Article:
How to improve the weak link in our security chain.
In the last couple of weeks, multiple blog posts have been reviewing the dangers that come from hackers. For example Jurgen Langbroek wrote about ‘Hackers steal your data during your morning commute’ and 374642bd uploaded the article about bank robbing hackers called ‘Hacking a bank: Low risks, high returns’.
Hackers attack different groups in society and they obtain both generally high value, the bank robbing with high returns, and low value information, the ‘sniffing software’ used to check our online traffic while we are at a local router. But IT companies should address the security both the high value and low value objectives. One may argue that it is also the responsibility of the end-user to be critical over their own security measures (such as the firewall settings, strength of passwords and the frequent change of their passwords) but passwords are described as the weak link in our computer security chain (Stockley, 2015).
This problem is becoming more important as we start to use different mobile devices for our online activities. Leavitt wrote about it in 2005, targeting the mobile phones as the next frontier (Leavitt, 2005), and as we read the blog about our daily commute hackers we can conclude that he was right. In my opinion IT companies need to focus on creating solid and secure solutions, to keep track with the hackers abilities.
For example Yahoo is trying a new feature with the launch of their new email application. They try to avoid weak passwords of the users and use their platform of different applications to enable a new way of logging on. They introduces Yahoo Account Key, signing in is changed from typing in an email and password to receiving a notification to the users phone for access on the computer (Becerra, 2015). But to be honest, as wel as the critique given by Becerra in the article, I’m not sure if this makes the system any more reliable and secure than it was before. For instance if someone also has your phone or the battery died, you would probably wish you still had your password. IT needs to come up with better solutions than this one to make me feel comfortable and safe logging on.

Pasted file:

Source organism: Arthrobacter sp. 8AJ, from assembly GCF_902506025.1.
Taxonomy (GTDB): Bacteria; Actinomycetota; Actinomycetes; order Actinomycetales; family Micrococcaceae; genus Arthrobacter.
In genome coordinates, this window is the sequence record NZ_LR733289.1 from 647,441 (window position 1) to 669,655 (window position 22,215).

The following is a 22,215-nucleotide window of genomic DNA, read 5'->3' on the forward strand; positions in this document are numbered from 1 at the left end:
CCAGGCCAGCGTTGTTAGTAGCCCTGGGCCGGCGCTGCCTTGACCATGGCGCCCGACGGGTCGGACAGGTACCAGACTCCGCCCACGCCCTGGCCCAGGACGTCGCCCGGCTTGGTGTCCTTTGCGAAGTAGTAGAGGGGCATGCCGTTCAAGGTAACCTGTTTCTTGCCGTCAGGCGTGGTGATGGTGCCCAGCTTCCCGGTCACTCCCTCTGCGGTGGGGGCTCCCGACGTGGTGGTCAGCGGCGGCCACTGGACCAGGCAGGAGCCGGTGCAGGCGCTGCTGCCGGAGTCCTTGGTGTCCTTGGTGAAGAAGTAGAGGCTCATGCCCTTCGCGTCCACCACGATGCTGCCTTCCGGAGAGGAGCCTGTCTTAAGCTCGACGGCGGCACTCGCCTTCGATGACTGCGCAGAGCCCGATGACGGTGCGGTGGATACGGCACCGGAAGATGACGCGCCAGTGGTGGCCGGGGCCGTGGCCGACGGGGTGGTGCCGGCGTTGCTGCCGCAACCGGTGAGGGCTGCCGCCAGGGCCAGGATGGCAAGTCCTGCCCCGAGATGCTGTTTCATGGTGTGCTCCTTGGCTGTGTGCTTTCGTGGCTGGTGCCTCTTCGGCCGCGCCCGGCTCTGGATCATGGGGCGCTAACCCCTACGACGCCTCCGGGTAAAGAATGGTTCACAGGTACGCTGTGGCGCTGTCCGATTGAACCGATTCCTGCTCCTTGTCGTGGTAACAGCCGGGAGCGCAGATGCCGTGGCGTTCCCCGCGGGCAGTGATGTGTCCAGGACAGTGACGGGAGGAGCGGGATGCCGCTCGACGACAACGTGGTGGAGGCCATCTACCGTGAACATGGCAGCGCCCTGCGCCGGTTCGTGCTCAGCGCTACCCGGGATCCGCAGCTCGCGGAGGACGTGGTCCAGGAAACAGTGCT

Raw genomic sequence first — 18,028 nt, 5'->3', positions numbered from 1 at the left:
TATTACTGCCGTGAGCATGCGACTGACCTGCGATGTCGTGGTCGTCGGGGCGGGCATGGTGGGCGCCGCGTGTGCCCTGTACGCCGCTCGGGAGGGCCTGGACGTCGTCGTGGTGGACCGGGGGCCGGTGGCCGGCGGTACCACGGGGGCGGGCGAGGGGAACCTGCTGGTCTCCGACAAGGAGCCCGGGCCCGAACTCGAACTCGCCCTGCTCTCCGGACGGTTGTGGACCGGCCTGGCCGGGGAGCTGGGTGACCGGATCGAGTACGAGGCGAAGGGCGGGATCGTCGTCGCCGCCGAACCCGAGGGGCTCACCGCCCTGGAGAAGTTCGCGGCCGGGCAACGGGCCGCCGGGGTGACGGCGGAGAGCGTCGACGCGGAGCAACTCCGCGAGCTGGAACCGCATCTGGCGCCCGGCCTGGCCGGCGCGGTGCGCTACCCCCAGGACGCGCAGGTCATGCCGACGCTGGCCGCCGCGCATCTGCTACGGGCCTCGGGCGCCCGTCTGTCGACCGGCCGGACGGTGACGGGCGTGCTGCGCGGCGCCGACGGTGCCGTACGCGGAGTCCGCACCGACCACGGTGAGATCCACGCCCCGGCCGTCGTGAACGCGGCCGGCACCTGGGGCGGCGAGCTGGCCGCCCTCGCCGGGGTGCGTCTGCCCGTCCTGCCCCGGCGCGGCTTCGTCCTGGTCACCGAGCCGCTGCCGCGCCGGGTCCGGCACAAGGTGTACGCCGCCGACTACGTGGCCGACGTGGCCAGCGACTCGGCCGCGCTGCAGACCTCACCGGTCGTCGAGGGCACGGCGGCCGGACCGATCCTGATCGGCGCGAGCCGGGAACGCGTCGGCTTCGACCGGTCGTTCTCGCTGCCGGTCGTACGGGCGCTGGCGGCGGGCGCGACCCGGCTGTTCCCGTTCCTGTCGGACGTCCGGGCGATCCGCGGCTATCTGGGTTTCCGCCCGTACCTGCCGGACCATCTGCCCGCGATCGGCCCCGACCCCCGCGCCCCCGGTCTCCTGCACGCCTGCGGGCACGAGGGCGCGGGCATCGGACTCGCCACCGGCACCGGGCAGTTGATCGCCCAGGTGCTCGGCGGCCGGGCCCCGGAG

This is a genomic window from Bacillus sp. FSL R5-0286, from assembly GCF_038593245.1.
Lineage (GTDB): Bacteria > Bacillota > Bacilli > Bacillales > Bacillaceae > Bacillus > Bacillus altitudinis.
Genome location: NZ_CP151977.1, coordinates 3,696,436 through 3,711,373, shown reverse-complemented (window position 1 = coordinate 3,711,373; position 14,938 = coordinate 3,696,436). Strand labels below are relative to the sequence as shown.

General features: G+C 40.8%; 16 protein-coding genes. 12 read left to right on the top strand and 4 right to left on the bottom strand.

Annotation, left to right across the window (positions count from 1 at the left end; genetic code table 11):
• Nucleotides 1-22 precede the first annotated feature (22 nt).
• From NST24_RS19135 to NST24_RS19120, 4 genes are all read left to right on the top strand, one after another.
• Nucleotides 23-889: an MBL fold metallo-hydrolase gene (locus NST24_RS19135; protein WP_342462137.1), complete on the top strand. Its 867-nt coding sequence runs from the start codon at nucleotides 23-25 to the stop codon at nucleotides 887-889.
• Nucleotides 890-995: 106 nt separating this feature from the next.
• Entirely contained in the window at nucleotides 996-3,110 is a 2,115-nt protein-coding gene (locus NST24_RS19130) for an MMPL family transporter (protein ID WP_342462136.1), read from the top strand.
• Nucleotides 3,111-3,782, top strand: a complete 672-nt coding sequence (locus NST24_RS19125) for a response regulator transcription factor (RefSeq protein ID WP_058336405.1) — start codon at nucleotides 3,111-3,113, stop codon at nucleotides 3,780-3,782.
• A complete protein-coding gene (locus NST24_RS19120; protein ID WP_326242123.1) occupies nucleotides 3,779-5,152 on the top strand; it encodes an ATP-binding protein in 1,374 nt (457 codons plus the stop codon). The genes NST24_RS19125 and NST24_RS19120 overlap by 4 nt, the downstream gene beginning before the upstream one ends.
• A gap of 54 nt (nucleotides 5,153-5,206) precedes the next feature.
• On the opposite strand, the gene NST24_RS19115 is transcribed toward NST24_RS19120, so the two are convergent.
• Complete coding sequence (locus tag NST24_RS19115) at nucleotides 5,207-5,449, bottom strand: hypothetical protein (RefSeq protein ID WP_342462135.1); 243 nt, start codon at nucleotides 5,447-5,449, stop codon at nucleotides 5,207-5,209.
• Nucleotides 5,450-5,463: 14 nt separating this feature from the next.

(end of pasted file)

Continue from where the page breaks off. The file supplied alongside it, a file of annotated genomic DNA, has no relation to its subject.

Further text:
- Becerra, L. (2015). Yahoo’s Latest Attempt at Killing Passwords Lets You Sign In With Your Phone. Retreived at 17 october 2015 from http://gizmodo.com/yahoo-wants-to-kill-passwords-by-letting-you-sign-in-wi-1736697717
- Langbroek, J. (2015). Hackers steal your data during your morning commute. Retreived at 17 october from https://informationstrategyrsm.wordpress.com/2015/10/12/hackers-steal-your-data-during-your-morning-commute/
- Leavitt, N. (2005). Mobile phones: the next frontier for hackers? in Computer, vol.38, no.4, pp.20-23.
- Stockley, M. (2015). Why you can’t trust password strength meters. Retreived at 17 october 2015 from https://nakedsecurity.sophos.com/2015/03/02/why-you-cant-trust-password-strength-meters/
- 374642bd. (2015). Hacking a bank: Low risks, high returns. Retreived at 17 october 2015 from https://informationstrategyrsm.wordpress.com/2015/10/13/hacking-a-bank-low-risks-high-returns/